Photo by Getty Images. 

Stop Calling Food 'Plantation'

In the most generous light, the word can be a clumsy stand-in for “Southern.” But the term can't be separated from enslavement.

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22 February 2019, 10:46am

Photo by Getty Images. 

If you’re using the word “plantation” to describe or market your food, consider this a formal request to stop.

I’d never noticed its usage until a friend pointed out the “plantation slaw” on a restaurant’s menu in Jamestown, North Carolina. Then, I started seeing it everywhere: plantation quail at a restaurant in Hudson, NY, plantation mint tea at a friend’s house in Massachusetts, plantation rum hailing from the Caribbean.

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Photo via Bigelow Tea

In the most generous light, the word can be seen as a clumsy stand-in for “Southern.” But the fraught, loaded term draws much more to mind. If you’re slapping “plantation” on your menu, you’re probably doing so out of a sense of wanting to evoke something bigger: a sense of heritage, history, and place. That’s part of the reason why in the U.S., regardless of intent, it’s impossible to separate the word “plantation” from hundreds of years of slavery on plantations throughout the American South and beyond.

But as James Beard-winning food writer Osayi Endolyn told MUNCHIES, the word doesn’t actually tell you anything about how the food tastes.

“It adds a layer of discomfort to me that could’ve been wholly avoided if you used different terminology,” Endolyn said. “It distracts from how the food actually is.”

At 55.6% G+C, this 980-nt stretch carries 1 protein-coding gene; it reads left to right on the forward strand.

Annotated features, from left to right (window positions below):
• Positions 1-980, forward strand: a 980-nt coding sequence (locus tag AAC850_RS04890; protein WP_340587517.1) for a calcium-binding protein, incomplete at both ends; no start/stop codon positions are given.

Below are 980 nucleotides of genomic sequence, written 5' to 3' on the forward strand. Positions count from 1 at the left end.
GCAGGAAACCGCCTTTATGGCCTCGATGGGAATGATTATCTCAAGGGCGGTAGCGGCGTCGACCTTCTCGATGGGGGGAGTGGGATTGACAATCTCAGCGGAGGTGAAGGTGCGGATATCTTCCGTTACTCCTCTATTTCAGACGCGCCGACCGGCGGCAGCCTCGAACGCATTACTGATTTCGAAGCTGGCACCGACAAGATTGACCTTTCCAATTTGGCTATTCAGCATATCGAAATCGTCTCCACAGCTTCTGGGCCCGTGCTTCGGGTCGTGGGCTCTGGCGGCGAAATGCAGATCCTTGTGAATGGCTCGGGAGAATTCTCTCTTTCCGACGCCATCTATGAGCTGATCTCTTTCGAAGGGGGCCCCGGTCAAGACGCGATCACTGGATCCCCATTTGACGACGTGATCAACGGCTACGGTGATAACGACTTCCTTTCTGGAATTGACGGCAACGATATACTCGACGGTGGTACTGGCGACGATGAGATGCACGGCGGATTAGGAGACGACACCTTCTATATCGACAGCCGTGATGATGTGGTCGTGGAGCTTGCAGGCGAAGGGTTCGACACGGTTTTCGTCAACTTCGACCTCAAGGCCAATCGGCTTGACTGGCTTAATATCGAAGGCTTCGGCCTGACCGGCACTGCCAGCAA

That lack of clarity is an easy reason to discontinue using the word. Another is the history of how it’s been used.

These “plantation” foods and products aren’t new. I quickly found a “plantation pecan pie” recipe in a 1974 Danville, Va. newspaper and an “award-winning plantation turkey” recipe in a 1982 newspaper from Raeford, NC. At least two Louisiana cookbooks from the same time period use “plantation” in their titles. There used to be a popular Old Plantation Barbecue restaurant in Birmingham, Ala. and Pittypat’s Porch in Atlanta advertised a mint julep that would make you “feel like a plantation owner.” (The restaurant has since changed the menu to say, “feel like a Kentucky Derby winner.”)

John T. Edge, the director of the Southern Foodways Alliance and author of The Potlikker Papers: A Food History of the Modern South, told me that there’s a long history of restaurants referencing or alluding to plantations. After Gone with the Wind—a highly lauded 1939 film that idealized and whitewashed life on a Southern plantation around the Civil War—white-owned restaurants capitalized on this imagined history, Edge said. Most are gone now, he said, but a few remain.

“There’s a range of restaurants across the region that have used the word ‘plantation,’” Edge said, “to sell a certain Southern mythology grounded in white supremacy and racism. There’s no way to disentangle those restaurants and the selling of those ideas… from enslavement and the selling of white supremacy.”

Michael Twitty, author of The Cooking Gene: A Journey Through African-American Culinary History in the Old South, tied it to a legacy of white-owned businesses using Black faces to sell their products.

“Once upon a time, they were much more blatant,” Twitty told MUNCHIES. “Food was sold—sugar, spices, other ingredients—with the image of the ‘happy darkie,’ happily laboring away at the plantation so that you could have the end product.”

A vintage ad for Aunt Jemima pancake flour illustrates the link between the term and the broader context. “No other pancakes can have Aunt Jemima’s old-time plantation flavor,” it reads. As Cornell University professor Riché Richardson wrote in a New York Times op-ed, the deeply problematic Aunt Jemima caricature is “an outgrowth of Old South plantation nostalgia and romance grounded in an idea about the ‘mammy,’ a devoted and submissive servant who eagerly nurtured the children of her white master and mistress while neglecting her own.” (Plenty else has been written about why the character is so fucked up.)